The Cherokee County Commission voted 4-1, with Commissioner Brian Poole opposing, to table until May 6 a request from Chatham Neighborhoods LLC to rezone 67.5 acres from office-institutional, R-40 residential and agricultural to R-15 to build a conservation subdivision.
The property is located between Batesville Road and S.R. 140/Hickory Flat Highway. District 2 Commissioner Ray Gunnin, whose post includes the property under consideration, said tabling the decision for another month would give the county time to review the new plat submitted last Thursday by the developer.
The plans originally started out with R-15 rezoning, which Gunnin said he felt was "too dense" for the area. However, Gunnin added the commission wants to review the new plat to see if it would lower the density of the project.
District 1 Commissioner Harry Johnston said a comparison of the county's land-use plan would permit about 70 homes in the project.
He said the county should try to stick as close as possible to its land use plan.
"I think we are close enough that we can find a way to make it work, and I hope this time will be used for that purpose," he said, adding he thinks the project should be scaled back further.
While most of the feedback the county commission has received on the proposed development has been negative, some residents actually spoke in favor of the plans.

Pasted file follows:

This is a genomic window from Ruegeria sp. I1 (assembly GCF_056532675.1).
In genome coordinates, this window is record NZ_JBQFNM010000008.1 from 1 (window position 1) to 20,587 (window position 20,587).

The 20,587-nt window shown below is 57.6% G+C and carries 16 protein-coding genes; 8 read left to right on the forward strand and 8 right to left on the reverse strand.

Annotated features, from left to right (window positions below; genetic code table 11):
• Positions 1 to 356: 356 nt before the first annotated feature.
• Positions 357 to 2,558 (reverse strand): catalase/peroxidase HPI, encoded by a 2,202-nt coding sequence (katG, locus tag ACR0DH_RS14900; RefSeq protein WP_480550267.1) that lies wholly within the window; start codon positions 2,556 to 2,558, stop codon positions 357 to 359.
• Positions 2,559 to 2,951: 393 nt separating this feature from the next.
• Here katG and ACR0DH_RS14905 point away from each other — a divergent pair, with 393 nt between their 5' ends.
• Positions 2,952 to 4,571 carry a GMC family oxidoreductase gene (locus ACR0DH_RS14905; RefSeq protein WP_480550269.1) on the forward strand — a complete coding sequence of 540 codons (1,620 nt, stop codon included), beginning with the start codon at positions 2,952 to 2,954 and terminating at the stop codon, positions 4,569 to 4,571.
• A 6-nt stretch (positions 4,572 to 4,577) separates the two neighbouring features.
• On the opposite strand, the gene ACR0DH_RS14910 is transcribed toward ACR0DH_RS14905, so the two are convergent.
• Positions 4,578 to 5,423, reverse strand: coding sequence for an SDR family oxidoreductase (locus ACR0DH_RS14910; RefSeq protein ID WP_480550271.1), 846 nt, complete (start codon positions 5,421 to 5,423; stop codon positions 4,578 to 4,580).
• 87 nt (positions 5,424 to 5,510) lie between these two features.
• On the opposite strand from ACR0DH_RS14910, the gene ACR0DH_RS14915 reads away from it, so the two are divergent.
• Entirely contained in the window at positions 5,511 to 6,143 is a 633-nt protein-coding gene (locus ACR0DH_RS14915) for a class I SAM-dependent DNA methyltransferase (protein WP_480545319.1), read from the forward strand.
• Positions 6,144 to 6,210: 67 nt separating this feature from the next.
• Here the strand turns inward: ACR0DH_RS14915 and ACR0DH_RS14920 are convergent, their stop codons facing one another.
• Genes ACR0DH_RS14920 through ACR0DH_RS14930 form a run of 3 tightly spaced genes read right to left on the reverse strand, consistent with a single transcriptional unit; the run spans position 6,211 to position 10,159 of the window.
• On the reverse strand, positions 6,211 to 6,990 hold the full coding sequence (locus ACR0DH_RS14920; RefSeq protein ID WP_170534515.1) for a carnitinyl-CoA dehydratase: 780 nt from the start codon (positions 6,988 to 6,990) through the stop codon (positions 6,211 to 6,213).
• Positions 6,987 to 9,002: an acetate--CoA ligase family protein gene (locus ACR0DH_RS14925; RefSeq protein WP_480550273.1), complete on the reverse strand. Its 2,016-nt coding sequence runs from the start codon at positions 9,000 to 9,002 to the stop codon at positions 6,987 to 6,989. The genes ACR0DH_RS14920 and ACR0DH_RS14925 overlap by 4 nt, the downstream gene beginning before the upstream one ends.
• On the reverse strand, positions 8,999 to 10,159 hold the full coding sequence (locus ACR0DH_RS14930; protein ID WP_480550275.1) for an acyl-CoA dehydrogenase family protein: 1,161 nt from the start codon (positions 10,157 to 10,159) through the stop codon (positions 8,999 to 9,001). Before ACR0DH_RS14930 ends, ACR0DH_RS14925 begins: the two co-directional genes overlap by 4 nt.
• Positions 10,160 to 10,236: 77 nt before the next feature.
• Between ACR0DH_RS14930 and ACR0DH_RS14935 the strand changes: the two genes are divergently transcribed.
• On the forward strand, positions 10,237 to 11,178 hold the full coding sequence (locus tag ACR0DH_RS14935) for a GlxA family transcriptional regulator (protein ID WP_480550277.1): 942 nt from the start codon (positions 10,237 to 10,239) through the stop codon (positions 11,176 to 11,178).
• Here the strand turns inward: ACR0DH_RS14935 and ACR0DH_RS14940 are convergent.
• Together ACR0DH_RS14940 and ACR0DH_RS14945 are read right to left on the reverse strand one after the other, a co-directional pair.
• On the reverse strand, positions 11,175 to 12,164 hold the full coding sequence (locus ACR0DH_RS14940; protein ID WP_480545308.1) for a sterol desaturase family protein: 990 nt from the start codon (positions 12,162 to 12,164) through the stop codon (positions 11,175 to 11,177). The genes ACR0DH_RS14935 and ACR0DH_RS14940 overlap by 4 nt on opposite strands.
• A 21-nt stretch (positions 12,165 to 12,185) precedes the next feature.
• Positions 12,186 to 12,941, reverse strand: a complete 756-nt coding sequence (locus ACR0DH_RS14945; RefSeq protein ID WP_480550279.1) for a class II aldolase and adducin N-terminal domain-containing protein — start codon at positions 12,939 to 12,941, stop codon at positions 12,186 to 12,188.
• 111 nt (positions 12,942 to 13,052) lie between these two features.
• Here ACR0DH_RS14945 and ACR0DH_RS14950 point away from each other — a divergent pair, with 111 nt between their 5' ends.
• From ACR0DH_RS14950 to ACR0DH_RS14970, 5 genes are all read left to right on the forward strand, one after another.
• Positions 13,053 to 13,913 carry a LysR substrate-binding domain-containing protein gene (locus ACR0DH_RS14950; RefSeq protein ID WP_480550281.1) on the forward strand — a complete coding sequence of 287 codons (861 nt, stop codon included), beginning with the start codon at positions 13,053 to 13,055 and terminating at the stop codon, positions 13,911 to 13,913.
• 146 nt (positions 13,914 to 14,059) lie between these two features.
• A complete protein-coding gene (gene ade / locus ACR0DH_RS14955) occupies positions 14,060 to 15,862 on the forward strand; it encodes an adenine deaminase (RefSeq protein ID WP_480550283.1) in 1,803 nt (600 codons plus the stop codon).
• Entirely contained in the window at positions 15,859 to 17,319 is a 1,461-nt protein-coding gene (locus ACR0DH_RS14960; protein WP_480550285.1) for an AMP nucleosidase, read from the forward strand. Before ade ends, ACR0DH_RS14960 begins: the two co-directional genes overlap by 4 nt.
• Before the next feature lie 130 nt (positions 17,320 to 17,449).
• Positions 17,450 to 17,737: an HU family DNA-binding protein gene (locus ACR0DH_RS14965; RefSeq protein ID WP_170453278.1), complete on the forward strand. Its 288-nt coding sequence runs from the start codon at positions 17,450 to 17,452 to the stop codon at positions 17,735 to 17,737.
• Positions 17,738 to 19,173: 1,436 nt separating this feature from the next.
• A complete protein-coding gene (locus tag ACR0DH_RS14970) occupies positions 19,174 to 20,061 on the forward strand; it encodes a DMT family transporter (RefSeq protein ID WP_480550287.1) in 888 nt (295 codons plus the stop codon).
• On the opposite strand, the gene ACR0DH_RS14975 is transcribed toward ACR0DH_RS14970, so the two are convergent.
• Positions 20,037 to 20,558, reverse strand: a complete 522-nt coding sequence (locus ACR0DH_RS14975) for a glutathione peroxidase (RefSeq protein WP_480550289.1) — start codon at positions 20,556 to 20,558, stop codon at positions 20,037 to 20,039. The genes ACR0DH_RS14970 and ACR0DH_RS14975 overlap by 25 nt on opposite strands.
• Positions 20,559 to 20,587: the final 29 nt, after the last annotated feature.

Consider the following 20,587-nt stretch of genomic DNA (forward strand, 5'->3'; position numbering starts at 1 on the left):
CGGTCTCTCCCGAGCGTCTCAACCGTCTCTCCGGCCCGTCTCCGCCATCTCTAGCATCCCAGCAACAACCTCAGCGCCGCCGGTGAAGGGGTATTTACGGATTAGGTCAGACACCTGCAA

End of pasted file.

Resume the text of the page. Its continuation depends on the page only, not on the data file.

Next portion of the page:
Darcy Miller, a member of Hickory Flat United Methodist Church, said "the opposition has done a great job of being very vocal in their campaign against this vote."
"However, that does not mean that they represent the community," she said. "As a matter of fact, I would deduce that they represent a small minority on this issue."
She went on to say that there's a lack of affordable housing inventory in Cherokee County, and approving the proposal would bring long-term positive effects to the county.
Resident Danny Mackey agreed.
"I would agree that the original zoning for this property...was too dense, but in light of the changes, I would definitely like to see the board to approve the rezoning," he added.
One resident, Karan Sacandy, noted she was on the one hand, "indifferent" about the project, but on the other, she was in favor of it.
Sacandy also chided residents who spoke out against the plan, accusing them of dictating what should be done with the property owners' land.
"Y'all don't own the property," she said. "There are rights to (owning) property. "If people in here want to tell them what to do with the property, you should go buy it."